Day 46: Don’t Let The Winter Freeze Your Heart

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If I’m honest, Don’t Let The Winter Freeze Your Heart was mostly influenced by A Winter’s Tale by David Essex. In fact, when I look back at all the other music released in 1982 that had a big impact on my later life – The Dreaming by Kate Bush, Sulk by the Associates, Big Science by Laurie Anderson, The Lexicon of Love by ABC, – I have to admit that this one song may have influenced my songwriting more than any of it.

A Winter’s Tale made a big impression on me as a ten-year-old. In particular I remember thinking that ‘the snow has covered all your footsteps and I can follow you no more’ was a really beautiful metaphor. The older me would think it was a bit creepy that a man was following his ex-girlfriend around through the snow, but there we are. What struck me most, though, was the sense of absolute resignation about the whole thing – ‘Why should the world take notice of one more love that’s failed? On a worldwide scale we’re just another winter’s tale.” This was someone who had been deeply hurt, admitting that in the grand scheme of things it didn’t matter, that they didn’t matter. How often do you hear that kind of humility in pop music? More often, pop singers talk about love as if nobody has been heartbroken before them, and as if nobody’s heartbreak is more important than theirs.

A Winter’s Tale was the first Christmas song that stuck in my head, and so it had a formative influence on my idea of what a Christmas song was. To this day, the only Christmas songs I really like – the only ones I believe – are the sad ones, like Stop the Cavalry or Fairytale of New York, or the weird ones, like Santa’s Beard by They Might Be Giants. My first attempt at writing my own Christmas song was a teenage home recording called Santa Claus Fell in Love, a tragic tale about Santa falling in love ‘with a girl who looked like Rudolf’, having a summer-long romance, shaving his beard off, then having to leave her with no explanation in the autumn because he couldn’t bring himself to tell her his secret identity. It’s a deliberately ridiculous song, written as a joke, but on some level I think it was really about my inability to talk openly about my own experience of panic attacks and depression.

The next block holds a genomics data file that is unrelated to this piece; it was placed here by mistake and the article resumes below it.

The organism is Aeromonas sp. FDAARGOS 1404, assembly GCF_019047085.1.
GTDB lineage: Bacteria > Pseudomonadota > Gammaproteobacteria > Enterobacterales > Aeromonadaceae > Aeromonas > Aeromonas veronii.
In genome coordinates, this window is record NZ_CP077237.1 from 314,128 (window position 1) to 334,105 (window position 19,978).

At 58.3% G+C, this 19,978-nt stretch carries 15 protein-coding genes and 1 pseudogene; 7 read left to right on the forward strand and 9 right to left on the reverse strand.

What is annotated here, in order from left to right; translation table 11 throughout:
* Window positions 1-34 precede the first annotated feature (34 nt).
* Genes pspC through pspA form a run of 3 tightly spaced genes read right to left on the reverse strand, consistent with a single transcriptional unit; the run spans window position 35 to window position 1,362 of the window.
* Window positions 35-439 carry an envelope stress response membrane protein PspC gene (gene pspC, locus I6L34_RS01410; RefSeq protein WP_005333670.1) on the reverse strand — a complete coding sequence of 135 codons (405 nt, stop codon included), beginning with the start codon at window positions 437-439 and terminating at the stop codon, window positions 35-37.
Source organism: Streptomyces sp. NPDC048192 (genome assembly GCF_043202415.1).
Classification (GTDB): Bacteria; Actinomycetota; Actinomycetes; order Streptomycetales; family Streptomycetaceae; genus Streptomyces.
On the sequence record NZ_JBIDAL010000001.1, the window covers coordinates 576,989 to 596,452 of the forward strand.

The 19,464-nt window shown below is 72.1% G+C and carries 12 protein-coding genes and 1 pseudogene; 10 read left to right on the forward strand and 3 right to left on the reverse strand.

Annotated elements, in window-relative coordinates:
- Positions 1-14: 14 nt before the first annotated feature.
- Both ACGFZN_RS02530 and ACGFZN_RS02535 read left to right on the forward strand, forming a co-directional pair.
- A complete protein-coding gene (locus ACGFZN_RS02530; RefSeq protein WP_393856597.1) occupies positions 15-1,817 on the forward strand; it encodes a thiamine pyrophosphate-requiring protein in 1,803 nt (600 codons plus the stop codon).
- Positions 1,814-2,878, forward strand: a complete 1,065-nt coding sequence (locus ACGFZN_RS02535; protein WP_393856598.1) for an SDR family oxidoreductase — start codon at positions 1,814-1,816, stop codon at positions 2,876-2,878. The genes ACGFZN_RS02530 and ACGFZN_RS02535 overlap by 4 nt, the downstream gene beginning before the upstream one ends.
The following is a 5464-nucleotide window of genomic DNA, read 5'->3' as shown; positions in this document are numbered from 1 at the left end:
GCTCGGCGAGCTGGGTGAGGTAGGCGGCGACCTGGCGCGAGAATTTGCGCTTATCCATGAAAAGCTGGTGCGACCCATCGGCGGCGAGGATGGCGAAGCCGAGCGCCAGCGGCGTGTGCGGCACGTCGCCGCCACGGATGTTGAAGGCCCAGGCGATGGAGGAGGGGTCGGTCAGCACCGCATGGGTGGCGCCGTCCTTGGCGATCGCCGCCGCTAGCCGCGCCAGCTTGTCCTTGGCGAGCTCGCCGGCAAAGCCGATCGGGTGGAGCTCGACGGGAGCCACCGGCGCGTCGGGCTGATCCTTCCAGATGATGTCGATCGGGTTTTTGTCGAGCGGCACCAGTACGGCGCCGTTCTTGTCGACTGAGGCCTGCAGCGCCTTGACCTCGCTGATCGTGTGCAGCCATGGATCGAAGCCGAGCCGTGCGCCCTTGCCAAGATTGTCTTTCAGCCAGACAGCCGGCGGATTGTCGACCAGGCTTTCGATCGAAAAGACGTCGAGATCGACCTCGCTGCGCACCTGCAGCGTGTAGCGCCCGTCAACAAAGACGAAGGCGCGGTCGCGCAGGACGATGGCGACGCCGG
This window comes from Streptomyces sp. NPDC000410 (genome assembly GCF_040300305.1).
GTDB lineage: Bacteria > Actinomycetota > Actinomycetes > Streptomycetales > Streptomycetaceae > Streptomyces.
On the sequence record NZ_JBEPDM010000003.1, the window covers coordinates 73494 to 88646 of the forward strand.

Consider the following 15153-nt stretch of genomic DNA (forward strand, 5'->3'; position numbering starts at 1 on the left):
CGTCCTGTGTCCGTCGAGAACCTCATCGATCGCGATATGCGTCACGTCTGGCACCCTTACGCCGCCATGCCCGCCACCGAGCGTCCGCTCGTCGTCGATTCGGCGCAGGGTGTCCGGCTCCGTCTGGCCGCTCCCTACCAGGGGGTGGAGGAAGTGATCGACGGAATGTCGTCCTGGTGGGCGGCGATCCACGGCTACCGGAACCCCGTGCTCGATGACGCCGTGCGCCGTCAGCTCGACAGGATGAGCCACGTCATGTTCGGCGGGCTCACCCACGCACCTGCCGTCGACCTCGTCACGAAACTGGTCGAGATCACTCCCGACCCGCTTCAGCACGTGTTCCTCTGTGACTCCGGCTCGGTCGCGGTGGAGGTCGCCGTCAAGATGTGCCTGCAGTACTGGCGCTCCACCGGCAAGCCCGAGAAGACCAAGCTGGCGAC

Don’t Let The Winter Freeze Your Heart was my first proper attempt to create a Christmas ‘hit’, except that, being me, I thought the way to do this was to write a song about death and suicidal thoughts. One of the key lines in the song is “you know to survive you’ve got to keep warm but you just want to give up, cry, and throw the doors open”. It was only this week that I noticed there’s a similar line right at the start of A Winter’s Tale – “The nights are colder now, maybe I should close the door.” I don’t think I’d noticed how bleak that line is until now. What is this man doing leaving his door open when, in the very next line, he tells you that it’s already cold enough outside for the snow to completely cover up someone’s footsteps? Yes mate, maybe you should close the door before you freeze to death. But the way the line is sung suggests he’s going to do no such thing. In some ways, A Winter’s Tale actually reads like a suicide note.

As ever, I’m really not selling myself very well here. I’ll try and put a more positive spin on it. Don’t Let The Winter Freeze Your Heart is also intended to be a song of comfort. I would genuinely like you to feel better, feel less sad, after listening to this song. As the lyrics say, ‘you need to remember that the weather’s just weather and the chill of this winter will not last forever, so if you do one thing between now and Spring, don’t let the winter freeze your heart.” If the song is about depression it’s also intended to offer hope that depression passes, that you’ll feel better soon, that summer will return. It feels fitting, then, that its most high profile public airing to date has been as the soundtrack to a trailer for the Scottish Mental Health Arts Festival.

There are two versions of Don’t Let The Winter Freeze Your Heart. The original version was on the Seafieldroad album The Winter of 88. For the version on the new album we added drums and percussion by Stu Brown, and a real accordion part courtesy of Hamish’s friend Kim Tebble. Towards the end of the mixing process Hamish messaged me to say that he’d also added in sleigh bells and tubular bells to make it sound more festive. “Our kitchen radio has been tuned to a Christmas station since December 1st,” he wrote, “so this may have influenced things. Struck me that this is the ‘big’ production of the record and your chance to make the lucrative Christmas canon.” I thought about this for a wee while and then asked myself, what would David Essex do? Aye, alright, I replied.

 

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